After months of tinkering with a proposed parking ordinance for trailers and RVs in residential areas, the Clay Town Board and a blue-ribbon panel of residents have come to an agreement on the measure’s language. The public hearing on the issue ended Oct. 1
“This is wonderful to see government in action and interaction,” Supervisor Damian Ulatowski said. “I think it was a learning opportunity for us as well as you.”
Following the Sept. 17 town board meeting, Councilor Ryan Pleskach led the blue-ribbon commission in making revisions to the proposed ordinance to address three concerns raised by residents: the definition of living quarters, the possibility of allowing more than one RV to be parked on a property temporarily and clarification of where a vehicle can be parked on a corner lot.
As for the definition of living quarters, Pleskach said several panel members proposed possible definitions, including one definition from the Department of Environmental Conservation. Pleskach said he felt none of the definitions they came up with fit the town code and the intent of the parking ordinance, so the commission recommended on leaving that section of the proposal as-is.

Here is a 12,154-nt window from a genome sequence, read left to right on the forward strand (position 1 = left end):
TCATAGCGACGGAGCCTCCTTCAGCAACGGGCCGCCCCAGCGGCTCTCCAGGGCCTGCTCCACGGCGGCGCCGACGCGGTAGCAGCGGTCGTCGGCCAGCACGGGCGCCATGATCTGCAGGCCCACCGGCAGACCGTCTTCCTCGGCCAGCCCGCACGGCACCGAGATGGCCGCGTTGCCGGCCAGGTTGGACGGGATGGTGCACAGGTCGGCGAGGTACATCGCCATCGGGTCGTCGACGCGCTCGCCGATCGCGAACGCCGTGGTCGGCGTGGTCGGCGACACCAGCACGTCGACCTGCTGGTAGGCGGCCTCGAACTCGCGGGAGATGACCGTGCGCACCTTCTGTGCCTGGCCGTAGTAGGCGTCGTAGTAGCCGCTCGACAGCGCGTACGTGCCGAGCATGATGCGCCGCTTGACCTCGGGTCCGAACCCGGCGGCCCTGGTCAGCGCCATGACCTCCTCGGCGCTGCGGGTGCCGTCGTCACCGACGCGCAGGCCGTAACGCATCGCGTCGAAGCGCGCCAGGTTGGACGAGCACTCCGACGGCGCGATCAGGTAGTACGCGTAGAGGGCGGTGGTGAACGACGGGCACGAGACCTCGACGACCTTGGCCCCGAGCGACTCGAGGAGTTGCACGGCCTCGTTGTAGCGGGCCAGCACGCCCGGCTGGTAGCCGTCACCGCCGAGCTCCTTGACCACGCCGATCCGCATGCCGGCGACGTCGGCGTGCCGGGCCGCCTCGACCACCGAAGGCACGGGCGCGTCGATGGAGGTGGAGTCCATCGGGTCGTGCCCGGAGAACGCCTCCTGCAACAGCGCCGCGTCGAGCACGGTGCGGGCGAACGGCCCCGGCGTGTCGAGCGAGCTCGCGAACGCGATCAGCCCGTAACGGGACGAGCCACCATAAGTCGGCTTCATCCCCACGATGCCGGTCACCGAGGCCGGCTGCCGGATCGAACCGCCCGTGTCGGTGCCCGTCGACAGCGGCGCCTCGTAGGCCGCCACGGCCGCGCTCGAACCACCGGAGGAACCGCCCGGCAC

“We will allow code enforcement and common sense to determine what living quarters is for the purpose of this code,” Pleskach said.
Pleskach said the commission also recommended leaving in the portion of the ordinance that prohibits parking multiple campers on one property.
“It was unanimously determined that these instances are rare, and we can’t legislate every specific instance into the code,” Pleskach said.
For corner lots, the commission defined the front yard as “the portion of the lot located between any roads and the front building line.” Deputy Supervisor Joseph Bick suggested determining the front yard based on the street address.
Resident Ron Pennock pointed out that the mailing address does not always match the front of the house. In that case, Pennock said, if a person parks their RV based on that definition of the front yard, they may be defeating the purpose of the law’s intent.
“Everybody knows the front of the house is where your front door is. It’s pretty obvious,” Pennock said. “Everybody has an obvious front yard. Leave it up to codes to do it.”
Resident Nancy Kinnetz suggested the town post frequently asked questions about the RV law on the town’s website, and Ulatowski said he would look into it.
Ashley M. Casey is a reporter for The Baldwinsville Messenger and The Eagle Star-Review. She graduated from Le Moyne College in 2012 and previously worked for the Scotsman Press.